As known, hamming code can be represented by (7,4) where data are 4 bits, and 3 bits for parity, and (15,11) where 11 bits are data and 4 bits for parity. It can correct up to one bit, or detect two bits without correcting.

Parity bits will cause an issue of spectral efficiency or in data rate, so my question, is there another code better than hamming code which can correct more errors with less parity bits ?

  • $\begingroup$ Comments are not for extended discussion; this conversation has been moved to chat. $\endgroup$
    – Peter K.
    Nov 30, 2018 at 17:08
  • $\begingroup$ @MarcusMüller .. Ok, so which codes is existed? and is there code which can detect and correct errors better than hamming code? that's what i'm searching for it now. if you know, your answer will be appreciated. It's not my field to explain and understand all those codes, but I'll try to understand the useful things, so i'm asking here to choose the best things to read and understand. thank you for your understanding. $\endgroup$ Nov 30, 2018 at 17:09
  • $\begingroup$ check out the Wikipedia page: en.wikipedia.org/wiki/Hamming_code And please use chat, not comments, for extended discussion. (11,7) doesn't exist as a Hamming code. $\endgroup$
    – Peter K.
    Nov 30, 2018 at 17:10
  • $\begingroup$ OK.. thank you so much. I got it. I've read about Hamming code, but I'm searching if another code is existed which can correct more errors with less parity bits. $\endgroup$ Nov 30, 2018 at 17:11
  • $\begingroup$ @New_student Read the first couple of chapters of this book: inference.org.uk/mackay/itila/book.html $\endgroup$
    – MBaz
    Nov 30, 2018 at 17:42

2 Answers 2


I think the question hinges around the trade off of how heavily you code the information and the rate. Generally adding more parity bits will give better error detection/correction ability but it will reduce the communication rate since each each information word is being mapped into a longer code word. Because of this trade off, I am not sure you will find better codes than the mentioned code in terms of it having less parity bits while increasing error detection/correction ability.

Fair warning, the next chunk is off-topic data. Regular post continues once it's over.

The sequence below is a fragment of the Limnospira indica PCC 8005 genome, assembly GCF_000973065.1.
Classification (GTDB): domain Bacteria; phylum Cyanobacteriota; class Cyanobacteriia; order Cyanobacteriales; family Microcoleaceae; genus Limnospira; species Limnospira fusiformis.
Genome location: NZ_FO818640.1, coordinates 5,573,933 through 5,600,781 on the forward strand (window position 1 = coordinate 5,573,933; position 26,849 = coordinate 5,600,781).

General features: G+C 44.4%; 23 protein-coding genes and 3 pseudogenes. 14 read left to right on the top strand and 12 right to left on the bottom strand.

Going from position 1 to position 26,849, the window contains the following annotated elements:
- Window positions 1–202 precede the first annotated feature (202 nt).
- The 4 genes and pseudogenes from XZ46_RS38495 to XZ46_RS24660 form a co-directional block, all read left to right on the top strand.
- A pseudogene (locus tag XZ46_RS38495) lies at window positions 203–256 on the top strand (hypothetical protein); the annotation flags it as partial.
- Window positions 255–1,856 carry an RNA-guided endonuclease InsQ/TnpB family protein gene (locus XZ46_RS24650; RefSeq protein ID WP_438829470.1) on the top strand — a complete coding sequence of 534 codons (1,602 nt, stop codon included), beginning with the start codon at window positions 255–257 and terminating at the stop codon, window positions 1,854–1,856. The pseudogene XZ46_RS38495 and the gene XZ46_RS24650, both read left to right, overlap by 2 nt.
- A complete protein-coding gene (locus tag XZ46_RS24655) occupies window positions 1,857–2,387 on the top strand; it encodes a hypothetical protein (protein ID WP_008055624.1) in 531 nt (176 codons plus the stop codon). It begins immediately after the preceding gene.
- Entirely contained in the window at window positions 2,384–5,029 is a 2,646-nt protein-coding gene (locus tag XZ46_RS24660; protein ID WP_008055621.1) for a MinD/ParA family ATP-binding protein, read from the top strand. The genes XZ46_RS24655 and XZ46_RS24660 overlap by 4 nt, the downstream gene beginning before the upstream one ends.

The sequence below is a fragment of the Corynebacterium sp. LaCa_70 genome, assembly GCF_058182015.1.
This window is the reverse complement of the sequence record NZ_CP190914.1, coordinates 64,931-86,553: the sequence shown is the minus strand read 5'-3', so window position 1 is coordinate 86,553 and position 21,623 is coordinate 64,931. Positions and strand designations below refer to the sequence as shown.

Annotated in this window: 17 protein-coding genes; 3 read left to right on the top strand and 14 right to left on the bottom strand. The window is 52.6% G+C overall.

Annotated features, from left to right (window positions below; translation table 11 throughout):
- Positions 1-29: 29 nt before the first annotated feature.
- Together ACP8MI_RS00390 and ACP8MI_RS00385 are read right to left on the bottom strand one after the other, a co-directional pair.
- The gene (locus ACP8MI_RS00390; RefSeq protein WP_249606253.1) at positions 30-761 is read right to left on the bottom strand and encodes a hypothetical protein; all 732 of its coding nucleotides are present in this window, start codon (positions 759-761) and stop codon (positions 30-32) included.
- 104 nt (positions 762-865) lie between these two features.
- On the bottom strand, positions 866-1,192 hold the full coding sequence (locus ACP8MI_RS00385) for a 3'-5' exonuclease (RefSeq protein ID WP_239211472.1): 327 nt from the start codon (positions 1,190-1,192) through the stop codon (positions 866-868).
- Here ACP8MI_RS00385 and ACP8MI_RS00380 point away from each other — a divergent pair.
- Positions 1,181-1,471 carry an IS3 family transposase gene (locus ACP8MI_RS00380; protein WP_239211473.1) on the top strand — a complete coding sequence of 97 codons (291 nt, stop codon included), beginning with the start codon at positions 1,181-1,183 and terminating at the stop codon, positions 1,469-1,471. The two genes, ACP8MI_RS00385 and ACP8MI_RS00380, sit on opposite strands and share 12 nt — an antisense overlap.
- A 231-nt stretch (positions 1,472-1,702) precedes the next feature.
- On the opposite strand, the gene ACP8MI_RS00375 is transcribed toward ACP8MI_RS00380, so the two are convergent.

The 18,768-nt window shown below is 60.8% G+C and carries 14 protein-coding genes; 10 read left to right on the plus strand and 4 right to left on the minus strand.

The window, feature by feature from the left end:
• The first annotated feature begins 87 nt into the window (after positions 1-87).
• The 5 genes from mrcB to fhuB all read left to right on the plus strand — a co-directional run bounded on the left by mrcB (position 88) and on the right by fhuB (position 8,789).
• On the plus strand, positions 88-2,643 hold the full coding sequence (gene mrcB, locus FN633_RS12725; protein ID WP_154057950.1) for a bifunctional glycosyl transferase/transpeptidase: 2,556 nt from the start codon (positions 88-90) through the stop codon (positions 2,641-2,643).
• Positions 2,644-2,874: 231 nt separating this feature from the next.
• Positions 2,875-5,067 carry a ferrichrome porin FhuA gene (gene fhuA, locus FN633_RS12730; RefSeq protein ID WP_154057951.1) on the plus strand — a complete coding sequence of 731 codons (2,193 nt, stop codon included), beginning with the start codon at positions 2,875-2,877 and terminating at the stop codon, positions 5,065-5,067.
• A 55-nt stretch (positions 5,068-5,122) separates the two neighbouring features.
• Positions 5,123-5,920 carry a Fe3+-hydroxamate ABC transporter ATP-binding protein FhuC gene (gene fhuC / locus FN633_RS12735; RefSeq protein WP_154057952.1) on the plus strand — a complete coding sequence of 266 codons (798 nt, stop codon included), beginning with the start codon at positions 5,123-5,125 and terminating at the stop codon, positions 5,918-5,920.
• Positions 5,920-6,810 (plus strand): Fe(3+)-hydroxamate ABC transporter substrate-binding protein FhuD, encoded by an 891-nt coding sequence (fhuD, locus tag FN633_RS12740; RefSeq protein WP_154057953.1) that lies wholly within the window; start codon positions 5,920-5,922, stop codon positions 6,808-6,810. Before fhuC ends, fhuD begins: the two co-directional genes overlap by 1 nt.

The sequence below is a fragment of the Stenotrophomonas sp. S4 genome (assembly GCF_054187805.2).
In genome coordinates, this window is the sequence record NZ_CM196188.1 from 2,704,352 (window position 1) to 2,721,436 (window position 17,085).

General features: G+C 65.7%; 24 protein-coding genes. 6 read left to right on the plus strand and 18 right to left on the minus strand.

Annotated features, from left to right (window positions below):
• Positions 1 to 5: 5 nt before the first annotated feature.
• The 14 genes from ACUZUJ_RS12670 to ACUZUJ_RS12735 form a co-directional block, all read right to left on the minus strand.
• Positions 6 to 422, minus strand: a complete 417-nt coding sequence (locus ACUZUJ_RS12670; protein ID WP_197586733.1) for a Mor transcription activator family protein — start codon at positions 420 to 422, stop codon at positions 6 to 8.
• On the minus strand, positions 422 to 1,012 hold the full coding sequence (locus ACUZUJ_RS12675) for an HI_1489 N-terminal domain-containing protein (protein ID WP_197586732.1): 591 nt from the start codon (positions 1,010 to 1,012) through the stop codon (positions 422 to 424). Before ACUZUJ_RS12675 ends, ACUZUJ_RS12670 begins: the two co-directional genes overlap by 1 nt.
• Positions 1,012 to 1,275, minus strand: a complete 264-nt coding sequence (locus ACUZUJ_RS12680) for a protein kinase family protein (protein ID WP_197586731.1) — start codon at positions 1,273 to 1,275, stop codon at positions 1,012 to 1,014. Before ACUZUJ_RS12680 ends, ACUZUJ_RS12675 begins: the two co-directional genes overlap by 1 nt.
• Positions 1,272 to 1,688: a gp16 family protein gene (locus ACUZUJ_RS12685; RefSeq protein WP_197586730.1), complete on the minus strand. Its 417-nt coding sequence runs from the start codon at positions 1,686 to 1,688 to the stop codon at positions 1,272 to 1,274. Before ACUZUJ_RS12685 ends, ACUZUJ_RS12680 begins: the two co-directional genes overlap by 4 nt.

• $\begingroup$ OK .. thank you so much. you mean hamming code is considered as the best ? $\endgroup$ Nov 30, 2018 at 17:12
  • $\begingroup$ Perfect in the sense they achieve the Hamming bound which sets the best error ability. You can read more about the bound and see its derivation in probably any coding theory text or just do a web search on it $\endgroup$
    – Engineer
    Nov 30, 2018 at 17:26
  • $\begingroup$ OK .. thank you so much.. I'll try to read about it. $\endgroup$ Nov 30, 2018 at 17:37


There is a concept called perfect codes, the Hamming codes are perfect. If you have an $ \ell $ error-detecting (and $ \lfloor \frac \ell 2 \rfloor $ error-correcting) code $\mathcal C $ of length $ n $, with $M$ codewords. You have a disjoint ball of radius $ \lfloor \frac \ell 2 \rfloor $ arround each code word. If the balls we'ren't disjoint a word couldn't be corrected uniquely despite $ \le \lfloor \frac \ell 2 \rfloor $ error's occuring. Thus such a code contains at least, $M$ times the volume of these balls, words.

If it contains exactly this minemal amount, the code can not be improved ( $\lfloor \frac \ell 2 \rfloor $ can't be raised without increasing the length.), and is called perfect. The Hamming codes are perfect, if you want to be able to correct more errors you need more bits.


Your Answer

By clicking “Post Your Answer”, you agree to our terms of service and acknowledge you have read our privacy policy.

Not the answer you're looking for? Browse other questions tagged or ask your own question.